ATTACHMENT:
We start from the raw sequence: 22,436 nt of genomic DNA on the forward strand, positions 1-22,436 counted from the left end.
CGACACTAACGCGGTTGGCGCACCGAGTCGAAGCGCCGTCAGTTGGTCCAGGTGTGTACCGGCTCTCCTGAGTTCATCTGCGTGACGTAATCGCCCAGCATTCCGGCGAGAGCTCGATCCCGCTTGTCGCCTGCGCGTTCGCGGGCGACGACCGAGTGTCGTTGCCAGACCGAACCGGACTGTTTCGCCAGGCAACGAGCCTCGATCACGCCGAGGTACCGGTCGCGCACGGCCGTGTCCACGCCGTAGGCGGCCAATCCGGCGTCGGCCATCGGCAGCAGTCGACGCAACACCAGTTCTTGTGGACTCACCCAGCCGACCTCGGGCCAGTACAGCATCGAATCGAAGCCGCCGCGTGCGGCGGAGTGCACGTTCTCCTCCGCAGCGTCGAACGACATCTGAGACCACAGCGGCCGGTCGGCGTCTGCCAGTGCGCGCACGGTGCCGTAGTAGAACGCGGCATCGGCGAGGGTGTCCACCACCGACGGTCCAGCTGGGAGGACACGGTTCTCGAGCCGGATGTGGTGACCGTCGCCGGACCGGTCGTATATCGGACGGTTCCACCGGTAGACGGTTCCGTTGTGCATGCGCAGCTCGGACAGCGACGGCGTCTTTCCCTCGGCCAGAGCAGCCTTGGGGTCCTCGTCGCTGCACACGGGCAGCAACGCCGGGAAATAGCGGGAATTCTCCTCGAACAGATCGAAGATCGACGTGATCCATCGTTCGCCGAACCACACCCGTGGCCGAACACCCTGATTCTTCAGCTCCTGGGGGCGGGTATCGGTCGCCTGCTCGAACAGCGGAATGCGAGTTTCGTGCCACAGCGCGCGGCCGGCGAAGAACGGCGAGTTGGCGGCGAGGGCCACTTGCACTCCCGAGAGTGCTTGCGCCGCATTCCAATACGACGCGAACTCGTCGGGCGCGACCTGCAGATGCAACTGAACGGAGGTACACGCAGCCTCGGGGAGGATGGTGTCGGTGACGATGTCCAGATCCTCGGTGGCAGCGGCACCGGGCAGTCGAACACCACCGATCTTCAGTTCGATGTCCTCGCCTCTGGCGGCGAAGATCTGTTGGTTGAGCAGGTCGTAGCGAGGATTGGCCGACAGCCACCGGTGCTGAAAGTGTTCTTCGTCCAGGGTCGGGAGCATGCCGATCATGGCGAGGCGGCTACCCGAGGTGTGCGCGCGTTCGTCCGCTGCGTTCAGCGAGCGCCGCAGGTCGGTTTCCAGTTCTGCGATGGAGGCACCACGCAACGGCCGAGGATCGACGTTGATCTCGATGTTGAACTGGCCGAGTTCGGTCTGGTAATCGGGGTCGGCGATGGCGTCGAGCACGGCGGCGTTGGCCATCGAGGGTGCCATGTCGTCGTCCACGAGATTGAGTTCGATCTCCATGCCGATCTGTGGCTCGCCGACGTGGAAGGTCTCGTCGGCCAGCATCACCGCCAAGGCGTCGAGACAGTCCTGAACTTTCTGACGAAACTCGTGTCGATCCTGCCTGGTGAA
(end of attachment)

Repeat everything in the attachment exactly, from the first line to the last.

We start from the raw sequence: 22,436 nt of genomic DNA on the forward strand, positions 1-22,436 counted from the left end.
CGACACTAACGCGGTTGGCGCACCGAGTCGAAGCGCCGTCAGTTGGTCCAGGTGTGTACCGGCTCTCCTGAGTTCATCTGCGTGACGTAATCGCCCAGCATTCCGGCGAGAGCTCGATCCCGCTTGTCGCCTGCGCGTTCGCGGGCGACGACCGAGTGTCGTTGCCAGACCGAACCGGACTGTTTCGCCAGGCAACGAGCCTCGATCACGCCGAGGTACCGGTCGCGCACGGCCGTGTCCACGCCGTAGGCGGCCAATCCGGCGTCGGCCATCGGCAGCAGTCGACGCAACACCAGTTCTTGTGGACTCACCCAGCCGACCTCGGGCCAGTACAGCATCGAATCGAAGCCGCCGCGTGCGGCGGAGTGCACGTTCTCCTCCGCAGCGTCGAACGACATCTGAGACCACAGCGGCCGGTCGGCGTCTGCCAGTGCGCGCACGGTGCCGTAGTAGAACGCGGCATCGGCGAGGGTGTCCACCACCGACGGTCCAGCTGGGAGGACACGGTTCTCGAGCCGGATGTGGTGACCGTCGCCGGACCGGTCGTATATCGGACGGTTCCACCGGTAGACGGTTCCGTTGTGCATGCGCAGCTCGGACAGCGACGGCGTCTTTCCCTCGGCCAGAGCAGCCTTGGGGTCCTCGTCGCTGCACACGGGCAGCAACGCCGGGAAATAGCGGGAATTCTCCTCGAACAGATCGAAGATCGACGTGATCCATCGTTCGCCGAACCACACCCGTGGCCGAACACCCTGATTCTTCAGCTCCTGGGGGCGGGTATCGGTCGCCTGCTCGAACAGCGGAATGCGAGTTTCGTGCCACAGCGCGCGGCCGGCGAAGAACGGCGAGTTGGCGGCGAGGGCCACTTGCACTCCCGAGAGTGCTTGCGCCGCATTCCAATACGACGCGAACTCGTCGGGCGCGACCTGCAGATGCAACTGAACGGAGGTACACGCAGCCTCGGGGAGGATGGTGTCGGTGACGATGTCCAGATCCTCGGTGGCAGCGGCACCGGGCAGTCGAACACCACCGATCTTCAGTTCGATGTCCTCGCCTCTGGCGGCGAAGATCTGTTGGTTGAGCAGGTCGTAGCGAGGATTGGCCGACAGCCACCGGTGCTGAAAGTGTTCTTCGTCCAGGGTCGGGAGCATGCCGATCATGGCGAGGCGGCTACCCGAGGTGTGCGCGCGTTCGTCCGCTGCGTTCAGCGAGCGCCGCAGGTCGGTTTCCAGTTCTGCGATGGAGGCACCACGCAACGGCCGAGGATCGACGTTGATCTCGATGTTGAACTGGCCGAGTTCGGTCTGGTAATCGGGGTCGGCGATGGCGTCGAGCACGGCGGCGTTGGCCATCGAGGGTGCCATGTCGTCGTCCACGAGATTGAGTTCGATCTCCATGCCGATCTGTGGCTCGCCGACGTGGAAGGTCTCGTCGGCCAGCATCACCGCCAAGGCGTCGAGACAGTCCTGAACTTTCTGACGAAACTCGTGTCGATCCTGCCTGGTGAA